Smartphone usage has risen exponentially over the last few years, and it appears that Americans are unable to stay away from their mobiles even while driving.

Cellphone usage while driving plays a pivotal role in traffic-related accidents and casualties in the United States each year. A new study reveals just how widespread this problem has become in the country and the dangerous habit continues to grow.

Cellphone Usage While Driving Study

Zendrive conducted the Distracted Driving Behavior study to observe the duration and frequency of a cellphone use while driving.

The researchers analyzed 3 million drivers over a period of three months. A total of 570 million trips were made by these drivers from December 2016 to February 2017, and these trips covered nearly 5.6 billion miles.

The researchers noted that the drivers engaged with their smartphone in 88 percent of the trips. The average time for which the cellphones were used was around 3.5 minutes for every 60 minutes of driving time.

Vermont ranked number one when it came to the state with the most distracted drivers, whereas Oregon drivers were the least bit distracted. Los Angeles led the list of the most-distracted cities while driving. However, surprisingly, California had the least-distracted drivers.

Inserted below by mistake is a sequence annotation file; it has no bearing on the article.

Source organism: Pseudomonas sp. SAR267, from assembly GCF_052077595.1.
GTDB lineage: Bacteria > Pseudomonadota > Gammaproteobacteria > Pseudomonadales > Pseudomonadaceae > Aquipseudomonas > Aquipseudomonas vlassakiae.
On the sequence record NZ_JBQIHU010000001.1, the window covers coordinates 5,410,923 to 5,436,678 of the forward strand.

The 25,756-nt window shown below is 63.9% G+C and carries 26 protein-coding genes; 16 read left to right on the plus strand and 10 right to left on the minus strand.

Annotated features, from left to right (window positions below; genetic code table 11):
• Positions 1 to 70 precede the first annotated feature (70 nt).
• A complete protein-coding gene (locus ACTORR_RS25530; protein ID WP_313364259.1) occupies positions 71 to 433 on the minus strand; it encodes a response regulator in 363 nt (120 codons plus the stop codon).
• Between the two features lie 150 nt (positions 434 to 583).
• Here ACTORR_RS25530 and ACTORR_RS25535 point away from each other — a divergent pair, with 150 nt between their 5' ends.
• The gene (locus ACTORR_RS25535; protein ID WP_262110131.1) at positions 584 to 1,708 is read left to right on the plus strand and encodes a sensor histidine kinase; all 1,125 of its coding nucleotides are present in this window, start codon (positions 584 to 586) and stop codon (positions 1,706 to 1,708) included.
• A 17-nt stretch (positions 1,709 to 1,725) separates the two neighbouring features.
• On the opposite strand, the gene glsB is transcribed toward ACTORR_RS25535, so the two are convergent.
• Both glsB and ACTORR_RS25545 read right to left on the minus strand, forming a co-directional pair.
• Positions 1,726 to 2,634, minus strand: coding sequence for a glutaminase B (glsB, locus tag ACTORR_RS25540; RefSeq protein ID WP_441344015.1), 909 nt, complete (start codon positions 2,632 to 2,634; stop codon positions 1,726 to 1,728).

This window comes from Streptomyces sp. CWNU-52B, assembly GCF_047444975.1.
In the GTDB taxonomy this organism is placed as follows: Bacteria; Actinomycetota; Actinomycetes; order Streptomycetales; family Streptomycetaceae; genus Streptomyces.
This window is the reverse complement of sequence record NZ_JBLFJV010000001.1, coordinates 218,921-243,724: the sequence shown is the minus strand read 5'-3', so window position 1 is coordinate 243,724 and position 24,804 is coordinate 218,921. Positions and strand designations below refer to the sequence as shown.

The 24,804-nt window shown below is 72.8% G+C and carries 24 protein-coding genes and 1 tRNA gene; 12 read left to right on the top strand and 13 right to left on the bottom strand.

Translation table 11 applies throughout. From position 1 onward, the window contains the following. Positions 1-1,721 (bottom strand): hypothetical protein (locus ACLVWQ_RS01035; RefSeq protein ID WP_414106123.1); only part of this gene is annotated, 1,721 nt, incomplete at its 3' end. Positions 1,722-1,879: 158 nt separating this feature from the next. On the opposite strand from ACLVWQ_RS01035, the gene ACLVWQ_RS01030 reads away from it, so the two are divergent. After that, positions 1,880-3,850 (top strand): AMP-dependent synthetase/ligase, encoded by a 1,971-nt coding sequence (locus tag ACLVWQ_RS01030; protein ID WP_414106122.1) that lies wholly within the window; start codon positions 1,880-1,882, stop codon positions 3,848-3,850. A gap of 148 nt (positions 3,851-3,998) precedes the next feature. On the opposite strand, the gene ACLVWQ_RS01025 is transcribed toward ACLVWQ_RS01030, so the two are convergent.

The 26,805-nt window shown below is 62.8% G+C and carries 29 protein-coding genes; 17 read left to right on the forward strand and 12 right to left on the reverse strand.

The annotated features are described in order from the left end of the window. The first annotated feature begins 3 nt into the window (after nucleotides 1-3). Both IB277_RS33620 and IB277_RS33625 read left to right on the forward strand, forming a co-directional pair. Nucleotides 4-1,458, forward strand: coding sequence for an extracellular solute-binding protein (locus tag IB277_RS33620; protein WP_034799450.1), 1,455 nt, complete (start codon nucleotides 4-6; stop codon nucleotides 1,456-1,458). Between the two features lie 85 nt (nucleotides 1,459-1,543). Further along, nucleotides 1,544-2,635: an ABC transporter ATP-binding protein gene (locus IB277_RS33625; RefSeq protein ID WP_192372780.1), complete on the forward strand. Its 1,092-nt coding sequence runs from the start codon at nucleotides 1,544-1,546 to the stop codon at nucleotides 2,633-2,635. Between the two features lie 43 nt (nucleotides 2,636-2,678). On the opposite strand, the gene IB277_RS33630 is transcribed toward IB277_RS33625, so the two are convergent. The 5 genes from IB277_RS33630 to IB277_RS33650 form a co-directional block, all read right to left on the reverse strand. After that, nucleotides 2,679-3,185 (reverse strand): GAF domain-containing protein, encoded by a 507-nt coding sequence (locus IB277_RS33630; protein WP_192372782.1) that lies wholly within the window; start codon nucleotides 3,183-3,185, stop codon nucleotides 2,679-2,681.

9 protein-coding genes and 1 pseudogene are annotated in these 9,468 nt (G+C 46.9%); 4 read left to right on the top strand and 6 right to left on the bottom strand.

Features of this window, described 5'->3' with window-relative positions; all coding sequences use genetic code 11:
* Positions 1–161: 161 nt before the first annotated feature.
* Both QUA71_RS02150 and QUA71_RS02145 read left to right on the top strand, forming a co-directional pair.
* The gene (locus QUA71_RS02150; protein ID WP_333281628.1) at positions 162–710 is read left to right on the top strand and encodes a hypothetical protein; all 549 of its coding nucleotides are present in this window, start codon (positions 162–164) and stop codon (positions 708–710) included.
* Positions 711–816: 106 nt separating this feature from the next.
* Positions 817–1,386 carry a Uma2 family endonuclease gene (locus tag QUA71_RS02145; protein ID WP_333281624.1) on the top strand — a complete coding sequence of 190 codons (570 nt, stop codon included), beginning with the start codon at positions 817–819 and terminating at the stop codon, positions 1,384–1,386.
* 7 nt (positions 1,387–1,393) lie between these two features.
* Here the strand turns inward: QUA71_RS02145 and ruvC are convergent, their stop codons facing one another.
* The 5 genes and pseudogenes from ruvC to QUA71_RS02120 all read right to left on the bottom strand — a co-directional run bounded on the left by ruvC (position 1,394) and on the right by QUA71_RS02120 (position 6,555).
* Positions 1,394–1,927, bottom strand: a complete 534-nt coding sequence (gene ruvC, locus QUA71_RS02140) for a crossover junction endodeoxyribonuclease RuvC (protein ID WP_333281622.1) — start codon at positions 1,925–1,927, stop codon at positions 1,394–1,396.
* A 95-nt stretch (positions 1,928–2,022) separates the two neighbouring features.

What is even more frightening is the fact that a mere 2 seconds of distraction while driving increases the risk of severe accidents by 20 times.

This statistic is terrifying considering that vehicle-related deaths increased by 6 percent in 2016 when compared to 2015. A total 14 percent increase in road deaths due to accidents was recorded from 2014 to 2016.

What Steps Should Be Taken To Counter Distracted Driving?

The study provides a detailed analysis of cell phone usage causing distractions while driving. It also highlights the dangers that arise while engaging in such activities behind the wheel.

"We all know this first hand - we see folks on the road on their phones all the time and many of us would admit that we too are doing it several times every trip. ... But until today it hasn't been clear just how big and how common the problem is," stated Jonathan Matus, Zendrive CEO.

To counter the issue, states would need to implement stricter laws against use of cell phones while driving. Many states in the United States have imposed a ban on using hand-held devices while driving. However, some states are yet to take this route.

In the end, the responsibility rests with the driver and he or she should be careful and avoid any distractions while driving. This will ensure not only their own safety, but also that of others.

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